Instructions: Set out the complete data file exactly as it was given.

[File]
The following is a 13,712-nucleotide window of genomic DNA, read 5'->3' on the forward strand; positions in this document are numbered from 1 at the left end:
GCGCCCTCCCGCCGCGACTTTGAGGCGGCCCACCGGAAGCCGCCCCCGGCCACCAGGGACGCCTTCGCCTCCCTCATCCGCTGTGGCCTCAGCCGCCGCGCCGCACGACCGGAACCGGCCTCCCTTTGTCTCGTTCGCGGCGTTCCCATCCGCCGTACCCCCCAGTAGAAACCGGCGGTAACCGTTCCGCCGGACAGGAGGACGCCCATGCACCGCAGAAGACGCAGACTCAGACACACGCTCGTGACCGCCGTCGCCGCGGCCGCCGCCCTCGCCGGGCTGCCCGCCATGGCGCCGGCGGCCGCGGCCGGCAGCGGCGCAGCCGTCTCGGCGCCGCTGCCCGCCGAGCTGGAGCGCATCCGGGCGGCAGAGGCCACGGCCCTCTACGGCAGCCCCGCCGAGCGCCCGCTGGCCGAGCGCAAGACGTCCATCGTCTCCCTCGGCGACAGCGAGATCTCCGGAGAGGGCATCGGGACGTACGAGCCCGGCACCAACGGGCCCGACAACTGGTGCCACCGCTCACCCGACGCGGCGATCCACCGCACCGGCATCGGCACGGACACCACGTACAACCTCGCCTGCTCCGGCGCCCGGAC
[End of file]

The following is a 13,712-nucleotide window of genomic DNA, read 5'->3' on the forward strand; positions in this document are numbered from 1 at the left end:
GCGCCCTCCCGCCGCGACTTTGAGGCGGCCCACCGGAAGCCGCCCCCGGCCACCAGGGACGCCTTCGCCTCCCTCATCCGCTGTGGCCTCAGCCGCCGCGCCGCACGACCGGAACCGGCCTCCCTTTGTCTCGTTCGCGGCGTTCCCATCCGCCGTACCCCCCAGTAGAAACCGGCGGTAACCGTTCCGCCGGACAGGAGGACGCCCATGCACCGCAGAAGACGCAGACTCAGACACACGCTCGTGACCGCCGTCGCCGCGGCCGCCGCCCTCGCCGGGCTGCCCGCCATGGCGCCGGCGGCCGCGGCCGGCAGCGGCGCAGCCGTCTCGGCGCCGCTGCCCGCCGAGCTGGAGCGCATCCGGGCGGCAGAGGCCACGGCCCTCTACGGCAGCCCCGCCGAGCGCCCGCTGGCCGAGCGCAAGACGTCCATCGTCTCCCTCGGCGACAGCGAGATCTCCGGAGAGGGCATCGGGACGTACGAGCCCGGCACCAACGGGCCCGACAACTGGTGCCACCGCTCACCCGACGCGGCGATCCACCGCACCGGCATCGGCACGGACACCACGTACAACCTCGCCTGCTCCGGCGCCCGGAC